No matter where you were, attacks held your attention
One year after the attacks on the World Trade Center and Pentagon, today is being called a day of remembrance.
The term remembrance, however, takes on a dual meaning today. Just like when John F. Kennedy was assassinated in 1963, everyone remembers where they were on Sept. 11, 2001.
Eddie Markins, 41, of Ironton, was behind a desk when the news broke.
"I was at work at the Clerk of Courts," Markins said. "(Clerk of Courts) Dale Burcham heard it on the radio when he was coming to work and told us. I was in a state of shock and in a daze of disbelief.
"I felt terrible for our whole country, especially the direct victims or those who had friends and family killed. I hope they take out bin Laden and eliminate terrorism so we can have peace on Earth."
Kristie Owens, 22, of Scottown, was at Gallia Academy doing her observations to become a teacher.
"Kids were coming in telling us what happened," Owens said. "I was scared because I didn't know what was going to happen next. Would it stop or would it be ongoing? I was thanking God my family lives in the country. I'm glad we don't have anything like that."
Lou Shoemaker, 62, of South Point was watching the morning news when the events unfolded.
"I was in front of the TV watching Katie Couric and Matt Lauer on the Today Show, and I saw it all," she said. "I watched the second plane hit live, and it was very devastating. I couldn't get away from the TV, and I cried a lot. This was devastating for our whole country."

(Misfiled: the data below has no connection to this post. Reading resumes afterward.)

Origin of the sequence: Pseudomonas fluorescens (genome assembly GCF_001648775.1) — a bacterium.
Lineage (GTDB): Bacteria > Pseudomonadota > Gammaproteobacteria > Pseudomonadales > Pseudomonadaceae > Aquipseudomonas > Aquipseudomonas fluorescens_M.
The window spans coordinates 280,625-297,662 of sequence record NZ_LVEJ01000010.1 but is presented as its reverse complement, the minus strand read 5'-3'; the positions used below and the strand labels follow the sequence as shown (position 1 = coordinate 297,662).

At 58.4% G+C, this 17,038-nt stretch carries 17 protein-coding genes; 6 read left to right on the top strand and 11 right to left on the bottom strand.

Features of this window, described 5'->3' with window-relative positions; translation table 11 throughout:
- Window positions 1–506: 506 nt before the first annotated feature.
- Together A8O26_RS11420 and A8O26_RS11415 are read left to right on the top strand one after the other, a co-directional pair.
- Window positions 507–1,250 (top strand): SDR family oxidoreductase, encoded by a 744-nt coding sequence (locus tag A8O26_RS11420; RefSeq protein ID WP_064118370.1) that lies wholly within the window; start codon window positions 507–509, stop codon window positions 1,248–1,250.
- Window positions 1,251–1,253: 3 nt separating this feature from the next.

Ryan Wileman, 8, of Ironton, like many other children across the nation, was in school when the tragedy happened.
"I was at school, and everyone was leaving," he said. "I was scared. I realized we're not invincible. I plan on telling my kids we were attacked by terrorists someday. I love my country because we're free."
Sarah Griffith, 16, of Ironton, was also in school.
"I was still living in North Carolina, and I was in school. We were all called to the library to watch the news. The whole school had a prayer vigil, and we all signed a banner that was sent to New York. There was also a bomb threat 20 miles away from us, so we got out early that day. People definitely take terrorism more seriously now. I'm scared about September 11 this year because it's hard telling what will happen." Amelia Pridemore/The Ironton Tribune
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